Home > Siegert, visual culture, war, Winchester > Winchester Speaker Series: Phillips and Milne

Winchester Speaker Series: Phillips and Milne

We are today kicking off our new research centre seminar series with John Phillips (National University of Singapore) and his talk “Seeing Things” – which promises to address Bernard Stiegler, military technologies and critical theory.

And next week Thursday, continuing with Esther Milne with Siegert, not Stiegler!


Seminar Series:  3 November  2011, 5 pm at seminar room 8-9.

‘Technologies of Presence:  Intimate Absence and Public Privacy’

Esther Milne

Intimacy, affect and image are always intertwined at the level of technology.  The practices of mail-art, for example, are enabled by the material conditions of the postal exchange. In turn, the economies of this exchange are underpinned by the dance between absence and presence: writing a letter signals the absence of the recipient and, simultaneously, aims to bridge the gap between writer and recipient.

This paper traces the production of presence across nineteenth century postal networks in order to make some preliminary remarks about twenty first century platforms of social media, such as Twitter. In particular it explores the emergence of contemporary patterns of ‘public privacy’ through their socio-technical historical settings. Postcard media offers one such site. As Bernhard Siegert and Jacques Derrida have demonstrated, the postcard operates as a liminal figure for the reformulation of public and private communication.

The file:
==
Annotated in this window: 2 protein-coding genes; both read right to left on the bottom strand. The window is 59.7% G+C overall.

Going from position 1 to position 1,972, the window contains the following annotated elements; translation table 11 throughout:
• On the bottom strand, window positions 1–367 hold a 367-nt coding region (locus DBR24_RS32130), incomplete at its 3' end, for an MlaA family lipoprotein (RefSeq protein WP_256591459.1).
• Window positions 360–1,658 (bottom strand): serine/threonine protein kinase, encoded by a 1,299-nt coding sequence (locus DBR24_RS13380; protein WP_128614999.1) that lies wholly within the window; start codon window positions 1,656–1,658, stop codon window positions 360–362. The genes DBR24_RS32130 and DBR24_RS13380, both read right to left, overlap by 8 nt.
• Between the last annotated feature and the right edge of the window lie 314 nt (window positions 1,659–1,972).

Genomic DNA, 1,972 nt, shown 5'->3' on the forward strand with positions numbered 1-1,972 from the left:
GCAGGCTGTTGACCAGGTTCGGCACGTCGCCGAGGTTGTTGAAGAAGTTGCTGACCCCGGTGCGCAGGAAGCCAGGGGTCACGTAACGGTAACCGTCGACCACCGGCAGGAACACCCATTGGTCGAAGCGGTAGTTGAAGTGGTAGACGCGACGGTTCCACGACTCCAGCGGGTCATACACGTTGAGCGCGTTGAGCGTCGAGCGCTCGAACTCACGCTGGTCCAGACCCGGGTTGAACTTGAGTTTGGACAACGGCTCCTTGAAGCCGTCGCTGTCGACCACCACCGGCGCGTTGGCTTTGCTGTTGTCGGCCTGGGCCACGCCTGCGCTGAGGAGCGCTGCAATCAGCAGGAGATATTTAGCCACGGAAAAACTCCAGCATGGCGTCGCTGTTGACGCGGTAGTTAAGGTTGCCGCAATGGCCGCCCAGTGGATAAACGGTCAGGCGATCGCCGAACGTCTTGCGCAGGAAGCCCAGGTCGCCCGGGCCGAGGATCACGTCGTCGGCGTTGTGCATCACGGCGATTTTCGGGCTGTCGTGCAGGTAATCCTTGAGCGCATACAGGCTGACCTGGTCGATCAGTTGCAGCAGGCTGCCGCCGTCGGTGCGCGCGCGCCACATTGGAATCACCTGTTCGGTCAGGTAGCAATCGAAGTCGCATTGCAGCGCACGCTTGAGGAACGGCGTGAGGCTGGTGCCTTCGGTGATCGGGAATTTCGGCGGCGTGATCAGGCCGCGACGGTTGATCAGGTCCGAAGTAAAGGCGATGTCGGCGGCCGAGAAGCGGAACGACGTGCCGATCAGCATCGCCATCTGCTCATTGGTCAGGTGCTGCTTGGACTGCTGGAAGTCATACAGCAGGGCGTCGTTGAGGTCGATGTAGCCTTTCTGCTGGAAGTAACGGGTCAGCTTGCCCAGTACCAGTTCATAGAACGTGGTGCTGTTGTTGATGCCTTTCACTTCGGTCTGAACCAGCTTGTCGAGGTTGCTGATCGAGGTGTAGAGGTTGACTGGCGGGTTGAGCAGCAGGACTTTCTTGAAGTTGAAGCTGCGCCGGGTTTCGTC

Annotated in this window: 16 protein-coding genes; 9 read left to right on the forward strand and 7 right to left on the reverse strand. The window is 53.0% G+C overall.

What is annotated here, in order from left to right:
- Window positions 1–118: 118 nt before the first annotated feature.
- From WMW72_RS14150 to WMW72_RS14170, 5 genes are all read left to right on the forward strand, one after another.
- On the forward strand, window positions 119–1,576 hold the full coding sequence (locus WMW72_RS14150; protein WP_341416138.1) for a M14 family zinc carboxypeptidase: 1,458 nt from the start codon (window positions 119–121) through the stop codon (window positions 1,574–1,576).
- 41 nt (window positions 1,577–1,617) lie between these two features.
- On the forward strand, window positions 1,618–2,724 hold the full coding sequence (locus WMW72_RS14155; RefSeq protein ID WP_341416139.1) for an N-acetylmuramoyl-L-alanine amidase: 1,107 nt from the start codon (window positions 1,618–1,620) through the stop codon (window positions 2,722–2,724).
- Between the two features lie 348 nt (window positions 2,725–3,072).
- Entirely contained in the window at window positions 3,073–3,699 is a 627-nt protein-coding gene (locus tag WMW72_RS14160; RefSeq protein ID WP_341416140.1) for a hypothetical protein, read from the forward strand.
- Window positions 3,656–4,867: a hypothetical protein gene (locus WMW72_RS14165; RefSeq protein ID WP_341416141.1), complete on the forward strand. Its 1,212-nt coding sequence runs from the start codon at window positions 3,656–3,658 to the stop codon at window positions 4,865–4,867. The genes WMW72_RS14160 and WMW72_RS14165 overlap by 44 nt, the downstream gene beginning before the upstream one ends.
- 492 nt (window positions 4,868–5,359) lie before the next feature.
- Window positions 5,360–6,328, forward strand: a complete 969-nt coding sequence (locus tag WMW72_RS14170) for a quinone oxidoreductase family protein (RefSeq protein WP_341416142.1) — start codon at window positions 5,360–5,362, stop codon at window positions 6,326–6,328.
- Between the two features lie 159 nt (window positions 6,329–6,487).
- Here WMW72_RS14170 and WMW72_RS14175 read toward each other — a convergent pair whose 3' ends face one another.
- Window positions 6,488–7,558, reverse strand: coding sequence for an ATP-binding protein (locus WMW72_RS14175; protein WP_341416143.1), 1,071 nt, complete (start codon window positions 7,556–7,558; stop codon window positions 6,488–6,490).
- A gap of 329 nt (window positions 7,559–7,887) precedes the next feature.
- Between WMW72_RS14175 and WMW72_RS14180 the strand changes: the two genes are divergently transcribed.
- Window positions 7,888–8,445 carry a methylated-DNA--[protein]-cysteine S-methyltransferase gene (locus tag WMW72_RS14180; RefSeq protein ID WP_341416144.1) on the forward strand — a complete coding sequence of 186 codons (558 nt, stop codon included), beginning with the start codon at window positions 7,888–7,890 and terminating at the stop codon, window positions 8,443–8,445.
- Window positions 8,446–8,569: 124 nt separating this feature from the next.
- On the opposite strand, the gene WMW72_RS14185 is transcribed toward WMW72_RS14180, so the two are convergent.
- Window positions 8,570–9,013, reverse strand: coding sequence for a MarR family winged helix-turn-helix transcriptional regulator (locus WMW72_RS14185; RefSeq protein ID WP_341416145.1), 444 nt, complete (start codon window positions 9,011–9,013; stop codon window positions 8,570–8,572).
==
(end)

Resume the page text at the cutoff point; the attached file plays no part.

‘Public Privacy’ describes the ways in which subjects use the public signifying systems of social media to produce images of love, desire and pain.  Yet such rhetorical strategies are not unique to distributed digital platforms. After all, the eighteenth century epistolary network, often called ‘The Republic of Letters’, was responsible for reconfiguring the public and private domain. Through an exploration of mail-art practice, this paper identifies the postal principle of Twitter to challenge recent claims for the ‘death of privacy’.

BIO: Dr Esther Milne is Deputy Head of Humanities, Arts and Social Sciences at Swinburne University, Melbourne, Australia. She researches in the areas of celebrity production within legislative and cultural contexts; and the history of networked postal communication systems. Her recent book, Letters, Postcards, Email: Technologies of Presence, is published by Routledge.  

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